What’s more, when leaning on people to not testify truthfully (which Cohen has alluded to) or retaliating against people who run afoul of you (as Trump has done repeatedly), the point is to conceal potentially unhelpful evidence. The most successful obstruction means there will not be a provable underlying crime, because you were able to obscure it.

Barr has been careful to note that the lack of an underlying crime doesn’t mean there could be no obstruction, but his and others’ focus on this point has been curious, to say the least.

Amash lays waste to another argument against impeaching Trump. But unlike the others, this one actually isn’t so much about Barr. Instead, it’s about those who say Trump needs to be charged with a crime to be impeached. And it’s as much a rebuke to Trump’s defenders as some Democrats who have slow-walked the possibility of impeachment.

The first problem with this argument is that Mueller expressly didn’t rule out that Trump had committed a crime; instead he said it wasn’t his place to make that determination. And in fact, if you look closely at his report, there are five episodes that he seems to have found evidence to satisfy the three criteria for obstruction.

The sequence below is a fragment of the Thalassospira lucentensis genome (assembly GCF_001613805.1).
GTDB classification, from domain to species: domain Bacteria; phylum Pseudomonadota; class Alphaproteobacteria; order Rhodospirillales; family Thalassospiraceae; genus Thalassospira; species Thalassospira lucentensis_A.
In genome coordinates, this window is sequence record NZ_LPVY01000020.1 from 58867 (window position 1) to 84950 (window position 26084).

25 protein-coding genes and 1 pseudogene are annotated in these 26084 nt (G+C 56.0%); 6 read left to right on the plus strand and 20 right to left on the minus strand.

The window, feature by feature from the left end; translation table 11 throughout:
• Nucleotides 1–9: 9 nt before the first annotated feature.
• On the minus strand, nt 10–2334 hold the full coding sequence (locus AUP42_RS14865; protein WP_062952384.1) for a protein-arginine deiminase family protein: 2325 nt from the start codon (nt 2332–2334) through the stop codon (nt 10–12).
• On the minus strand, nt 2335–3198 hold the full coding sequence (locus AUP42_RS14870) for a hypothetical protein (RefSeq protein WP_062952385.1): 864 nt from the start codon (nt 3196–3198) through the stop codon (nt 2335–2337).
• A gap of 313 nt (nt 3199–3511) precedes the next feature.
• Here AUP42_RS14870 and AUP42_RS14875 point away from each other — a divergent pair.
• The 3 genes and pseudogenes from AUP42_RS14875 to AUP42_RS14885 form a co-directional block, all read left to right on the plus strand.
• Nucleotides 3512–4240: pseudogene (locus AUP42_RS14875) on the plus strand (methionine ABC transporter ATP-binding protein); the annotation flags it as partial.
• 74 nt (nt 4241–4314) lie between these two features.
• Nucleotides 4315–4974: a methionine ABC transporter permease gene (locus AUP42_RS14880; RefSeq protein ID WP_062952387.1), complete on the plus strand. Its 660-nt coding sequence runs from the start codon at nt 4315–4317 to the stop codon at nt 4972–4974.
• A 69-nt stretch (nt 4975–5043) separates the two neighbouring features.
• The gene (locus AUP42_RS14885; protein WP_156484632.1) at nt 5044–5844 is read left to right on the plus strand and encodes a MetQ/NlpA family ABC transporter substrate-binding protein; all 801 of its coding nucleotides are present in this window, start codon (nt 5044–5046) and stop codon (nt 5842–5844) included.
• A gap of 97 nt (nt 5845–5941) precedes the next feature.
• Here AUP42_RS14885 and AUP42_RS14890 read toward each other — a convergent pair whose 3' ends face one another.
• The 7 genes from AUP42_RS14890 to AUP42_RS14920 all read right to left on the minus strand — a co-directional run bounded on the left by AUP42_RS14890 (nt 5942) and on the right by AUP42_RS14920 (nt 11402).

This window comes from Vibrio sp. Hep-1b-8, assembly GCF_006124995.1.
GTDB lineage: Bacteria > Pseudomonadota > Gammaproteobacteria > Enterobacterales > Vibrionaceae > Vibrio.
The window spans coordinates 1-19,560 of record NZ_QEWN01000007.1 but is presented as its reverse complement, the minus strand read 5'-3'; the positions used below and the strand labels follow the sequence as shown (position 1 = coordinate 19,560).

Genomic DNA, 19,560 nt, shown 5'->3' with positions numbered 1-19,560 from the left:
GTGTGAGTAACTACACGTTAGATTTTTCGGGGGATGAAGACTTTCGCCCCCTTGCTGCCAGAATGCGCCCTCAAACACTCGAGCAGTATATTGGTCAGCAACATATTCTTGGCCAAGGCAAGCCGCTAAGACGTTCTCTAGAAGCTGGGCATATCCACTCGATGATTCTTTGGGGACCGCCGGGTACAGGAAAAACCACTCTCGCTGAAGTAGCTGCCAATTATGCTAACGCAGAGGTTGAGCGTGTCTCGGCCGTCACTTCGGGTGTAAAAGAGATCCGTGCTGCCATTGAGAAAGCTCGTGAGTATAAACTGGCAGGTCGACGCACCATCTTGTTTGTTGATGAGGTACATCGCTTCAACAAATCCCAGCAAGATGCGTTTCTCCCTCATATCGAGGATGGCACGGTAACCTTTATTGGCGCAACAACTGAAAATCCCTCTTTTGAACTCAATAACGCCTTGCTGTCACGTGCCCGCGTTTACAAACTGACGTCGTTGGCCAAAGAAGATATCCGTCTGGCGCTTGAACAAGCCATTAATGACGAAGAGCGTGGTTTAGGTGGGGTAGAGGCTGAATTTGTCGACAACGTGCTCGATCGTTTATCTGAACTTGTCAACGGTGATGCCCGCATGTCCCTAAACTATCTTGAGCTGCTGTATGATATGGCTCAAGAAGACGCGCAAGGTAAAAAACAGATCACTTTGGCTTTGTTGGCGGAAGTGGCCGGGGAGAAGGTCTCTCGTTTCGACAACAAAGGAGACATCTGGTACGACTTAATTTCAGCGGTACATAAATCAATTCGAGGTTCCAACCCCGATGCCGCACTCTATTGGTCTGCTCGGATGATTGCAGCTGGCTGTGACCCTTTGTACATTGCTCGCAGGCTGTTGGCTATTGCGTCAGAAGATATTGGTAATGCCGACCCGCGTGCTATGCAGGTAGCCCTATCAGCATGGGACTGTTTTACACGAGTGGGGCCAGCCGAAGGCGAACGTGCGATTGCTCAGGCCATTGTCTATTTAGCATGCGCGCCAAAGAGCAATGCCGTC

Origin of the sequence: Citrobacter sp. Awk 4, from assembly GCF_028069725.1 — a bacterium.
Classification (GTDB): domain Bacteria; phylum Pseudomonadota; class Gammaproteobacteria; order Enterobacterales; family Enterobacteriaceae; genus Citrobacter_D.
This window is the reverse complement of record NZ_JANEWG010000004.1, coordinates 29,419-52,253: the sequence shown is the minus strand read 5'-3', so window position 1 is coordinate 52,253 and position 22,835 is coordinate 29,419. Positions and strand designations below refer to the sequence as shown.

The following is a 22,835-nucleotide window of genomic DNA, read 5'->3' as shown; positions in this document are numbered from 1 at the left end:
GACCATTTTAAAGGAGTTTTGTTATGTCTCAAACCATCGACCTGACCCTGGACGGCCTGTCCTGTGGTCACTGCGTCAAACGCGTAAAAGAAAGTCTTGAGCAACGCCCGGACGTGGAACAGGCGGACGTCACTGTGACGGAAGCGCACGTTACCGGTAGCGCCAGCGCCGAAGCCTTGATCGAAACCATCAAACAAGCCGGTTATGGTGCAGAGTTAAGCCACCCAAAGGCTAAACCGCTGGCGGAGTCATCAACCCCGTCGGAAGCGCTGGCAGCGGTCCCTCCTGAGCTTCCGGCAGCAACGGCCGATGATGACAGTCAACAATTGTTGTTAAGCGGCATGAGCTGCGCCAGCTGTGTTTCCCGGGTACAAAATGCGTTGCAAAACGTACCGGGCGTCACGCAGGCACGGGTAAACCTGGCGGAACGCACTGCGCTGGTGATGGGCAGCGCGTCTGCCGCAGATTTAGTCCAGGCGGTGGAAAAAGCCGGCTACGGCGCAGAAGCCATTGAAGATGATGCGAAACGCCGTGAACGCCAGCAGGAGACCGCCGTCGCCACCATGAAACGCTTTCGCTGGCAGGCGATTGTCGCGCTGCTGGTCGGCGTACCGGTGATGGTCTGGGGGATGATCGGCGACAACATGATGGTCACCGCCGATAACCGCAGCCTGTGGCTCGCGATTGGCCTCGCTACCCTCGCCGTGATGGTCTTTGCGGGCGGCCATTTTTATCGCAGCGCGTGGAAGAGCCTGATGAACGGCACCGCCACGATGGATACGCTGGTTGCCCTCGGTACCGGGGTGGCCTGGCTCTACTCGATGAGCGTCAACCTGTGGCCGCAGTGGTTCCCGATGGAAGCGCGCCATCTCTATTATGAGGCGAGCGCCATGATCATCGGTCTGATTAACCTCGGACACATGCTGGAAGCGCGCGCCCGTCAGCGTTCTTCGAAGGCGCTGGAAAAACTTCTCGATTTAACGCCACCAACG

The second problem is that, as Amash notes, you don’t need an actual “crime” to impeach. Impeachment is an inherently political process that asks lawmakers to determine whether a president has violated a very undefined standard of misconduct in office. Bill Clinton was accused of several crimes by Kenneth Starr, and he was impeached but not convicted. Trump’s actions were problematic enough that Mueller determined he couldn’t clear him of obstruction, but even if none of that were criminal, it’s really up to Congress to decide.

So now you Profiles In Courage have your Edmund G. Ross.

Process stuff. Meta.